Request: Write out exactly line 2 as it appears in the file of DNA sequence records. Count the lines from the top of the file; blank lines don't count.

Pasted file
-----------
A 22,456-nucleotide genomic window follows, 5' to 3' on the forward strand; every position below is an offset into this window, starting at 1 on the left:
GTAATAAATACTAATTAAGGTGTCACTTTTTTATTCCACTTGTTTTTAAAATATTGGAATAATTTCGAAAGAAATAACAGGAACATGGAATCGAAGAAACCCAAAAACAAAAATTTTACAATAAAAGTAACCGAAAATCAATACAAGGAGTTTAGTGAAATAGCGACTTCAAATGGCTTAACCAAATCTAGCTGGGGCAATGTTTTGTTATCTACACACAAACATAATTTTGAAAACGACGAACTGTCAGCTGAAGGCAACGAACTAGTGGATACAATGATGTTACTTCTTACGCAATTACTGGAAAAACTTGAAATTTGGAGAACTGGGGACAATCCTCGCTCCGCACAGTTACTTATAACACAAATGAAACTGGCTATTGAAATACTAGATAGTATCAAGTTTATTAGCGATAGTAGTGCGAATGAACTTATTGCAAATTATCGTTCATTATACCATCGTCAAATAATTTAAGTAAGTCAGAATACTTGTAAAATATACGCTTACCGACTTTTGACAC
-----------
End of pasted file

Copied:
GTAATAAATACTAATTAAGGTGTCACTTTTTTATTCCACTTGTTTTTAAAATATTGGAATAATTTCGAAAGAAATAACAGGAACATGGAATCGAAGAAACCCAAAAACAAAAATTTTACAATAAAAGTAACCGAAAATCAATACAAGGAGTTTAGTGAAATAGCGACTTCAAATGGCTTAACCAAATCTAGCTGGGGCAATGTTTTGTTATCTACACACAAACATAATTTTGAAAACGACGAACTGTCAGCTGAAGGCAACGAACTAGTGGATACAATGATGTTACTTCTTACGCAATTACTGGAAAAACTTGAAATTTGGAGAACTGGGGACAATCCTCGCTCCGCACAGTTACTTATAACACAAATGAAACTGGCTATTGAAATACTAGATAGTATCAAGTTTATTAGCGATAGTAGTGCGAATGAACTTATTGCAAATTATCGTTCATTATACCATCGTCAAATAATTTAAGTAAGTCAGAATACTTGTAAAATATACGCTTACCGACTTTTGACAC